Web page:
So do you think that randomized control trials are still effective for acupuncture? And if not, what methodology would you suggest?

 

SHANA TURRELL-PIETRZAK

Well, certainly, gosh, being educated in a more Western scientific approach, I do really enjoy. And like randomized control trials, I think they're probably certainly not perfect for acupuncture. But they are much better than other options that I'm aware of at the moment, such as non randomized control trials. No, I don't have any other options that I think are better, because they're certainly better than trials with too few people that are not blinded that don't have good consistent methodologies and have conclusions that are not supported by the results.

 

DANICA PIETRZAK

But if you were to improve on randomized control trials, and their current methodology, assuming everything's done correctly, what would you suggest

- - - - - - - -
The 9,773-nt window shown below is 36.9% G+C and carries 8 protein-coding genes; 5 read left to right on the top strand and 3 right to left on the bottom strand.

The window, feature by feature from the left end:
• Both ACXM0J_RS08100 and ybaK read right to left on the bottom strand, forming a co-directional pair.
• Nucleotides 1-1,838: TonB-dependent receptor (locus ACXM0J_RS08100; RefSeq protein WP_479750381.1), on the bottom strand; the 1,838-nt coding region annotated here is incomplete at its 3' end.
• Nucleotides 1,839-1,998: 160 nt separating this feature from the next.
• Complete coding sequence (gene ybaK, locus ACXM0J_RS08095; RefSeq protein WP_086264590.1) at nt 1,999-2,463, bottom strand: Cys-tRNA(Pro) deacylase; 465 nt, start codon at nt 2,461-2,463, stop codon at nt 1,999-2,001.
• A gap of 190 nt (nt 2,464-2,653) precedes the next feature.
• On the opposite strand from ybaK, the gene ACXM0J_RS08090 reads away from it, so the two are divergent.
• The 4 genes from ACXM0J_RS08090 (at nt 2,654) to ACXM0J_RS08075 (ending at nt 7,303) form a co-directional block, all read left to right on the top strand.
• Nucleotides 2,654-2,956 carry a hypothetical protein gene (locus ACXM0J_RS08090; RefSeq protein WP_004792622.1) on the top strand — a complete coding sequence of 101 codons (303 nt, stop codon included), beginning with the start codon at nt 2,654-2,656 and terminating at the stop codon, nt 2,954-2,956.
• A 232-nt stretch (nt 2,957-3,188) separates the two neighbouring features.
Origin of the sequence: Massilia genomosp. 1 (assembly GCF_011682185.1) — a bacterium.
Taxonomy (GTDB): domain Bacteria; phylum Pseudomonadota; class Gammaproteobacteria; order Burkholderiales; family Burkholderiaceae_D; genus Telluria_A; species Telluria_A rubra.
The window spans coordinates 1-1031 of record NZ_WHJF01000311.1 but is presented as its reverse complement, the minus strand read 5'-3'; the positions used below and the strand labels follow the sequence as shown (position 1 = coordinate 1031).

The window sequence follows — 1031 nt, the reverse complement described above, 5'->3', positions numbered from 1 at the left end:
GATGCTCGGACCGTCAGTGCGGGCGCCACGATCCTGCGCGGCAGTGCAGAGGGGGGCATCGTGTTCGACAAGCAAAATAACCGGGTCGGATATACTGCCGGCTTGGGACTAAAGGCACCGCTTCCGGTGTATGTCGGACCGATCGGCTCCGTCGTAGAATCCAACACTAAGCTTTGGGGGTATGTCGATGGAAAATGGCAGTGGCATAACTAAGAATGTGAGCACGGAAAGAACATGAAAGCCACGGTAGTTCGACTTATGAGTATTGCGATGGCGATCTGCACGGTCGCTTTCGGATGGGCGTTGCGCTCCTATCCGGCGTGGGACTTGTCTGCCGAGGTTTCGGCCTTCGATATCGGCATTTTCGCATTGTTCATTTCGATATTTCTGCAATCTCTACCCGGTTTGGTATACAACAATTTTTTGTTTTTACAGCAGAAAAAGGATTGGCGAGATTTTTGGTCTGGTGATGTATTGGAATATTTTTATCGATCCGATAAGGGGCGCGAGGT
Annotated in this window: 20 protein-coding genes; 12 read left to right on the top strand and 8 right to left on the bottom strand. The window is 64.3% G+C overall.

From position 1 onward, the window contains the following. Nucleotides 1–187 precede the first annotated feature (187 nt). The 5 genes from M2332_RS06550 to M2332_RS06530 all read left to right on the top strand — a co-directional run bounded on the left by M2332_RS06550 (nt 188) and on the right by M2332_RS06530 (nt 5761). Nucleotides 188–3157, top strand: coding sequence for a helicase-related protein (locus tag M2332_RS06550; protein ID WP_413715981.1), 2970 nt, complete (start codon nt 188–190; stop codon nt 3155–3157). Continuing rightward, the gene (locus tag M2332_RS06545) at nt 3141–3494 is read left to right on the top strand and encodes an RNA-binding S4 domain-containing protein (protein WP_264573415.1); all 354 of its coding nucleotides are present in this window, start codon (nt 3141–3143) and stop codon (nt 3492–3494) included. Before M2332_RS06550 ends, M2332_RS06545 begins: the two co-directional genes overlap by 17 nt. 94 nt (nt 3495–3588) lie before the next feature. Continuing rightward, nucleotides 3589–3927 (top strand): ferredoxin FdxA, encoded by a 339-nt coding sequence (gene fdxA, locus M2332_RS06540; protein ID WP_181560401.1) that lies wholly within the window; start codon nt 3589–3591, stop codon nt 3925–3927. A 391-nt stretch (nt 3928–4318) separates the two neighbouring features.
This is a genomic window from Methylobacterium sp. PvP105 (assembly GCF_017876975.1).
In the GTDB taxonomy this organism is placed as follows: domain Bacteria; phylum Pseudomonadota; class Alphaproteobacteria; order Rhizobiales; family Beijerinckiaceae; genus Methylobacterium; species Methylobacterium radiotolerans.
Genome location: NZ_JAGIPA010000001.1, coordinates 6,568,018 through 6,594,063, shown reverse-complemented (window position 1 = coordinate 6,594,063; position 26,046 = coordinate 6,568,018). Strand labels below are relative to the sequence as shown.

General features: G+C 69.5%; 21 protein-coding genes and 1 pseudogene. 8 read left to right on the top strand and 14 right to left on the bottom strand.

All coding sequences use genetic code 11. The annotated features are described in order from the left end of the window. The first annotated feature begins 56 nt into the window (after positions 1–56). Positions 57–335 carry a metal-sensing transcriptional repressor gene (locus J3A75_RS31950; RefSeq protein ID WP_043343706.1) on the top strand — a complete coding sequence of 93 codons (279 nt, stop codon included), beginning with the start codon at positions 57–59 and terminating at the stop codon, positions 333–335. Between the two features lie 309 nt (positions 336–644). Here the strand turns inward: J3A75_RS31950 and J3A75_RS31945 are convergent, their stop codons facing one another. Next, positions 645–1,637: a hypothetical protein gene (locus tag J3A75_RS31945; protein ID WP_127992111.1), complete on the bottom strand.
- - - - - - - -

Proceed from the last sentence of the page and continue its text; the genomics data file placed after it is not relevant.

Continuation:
SHANA TURRELL-PIETRZAK

What I would, what I would be very interested to see would be randomized controlled trials, where patients were categorized by their oriental medical diagnoses, in addition to their conventional Western diagnoses, because I have to admit I, you know, as a naturopath, I am very interested in both in conventional diagnoses and treatments, natural treatments, as well as oriental medical diagnoses and treatments. So I would really like to see those patients who in the randomized controlled trials operated in that way, and treated as per their oriental medical diagnoses. And I would be curious to see if that changed the results when you're when they were categorized in that fashion? I think that that would be wonderful. I do too. And also, of course, in those trials, I would like to see large numbers of people so we can get good statistical data. So that's what I would like to see. Awesome.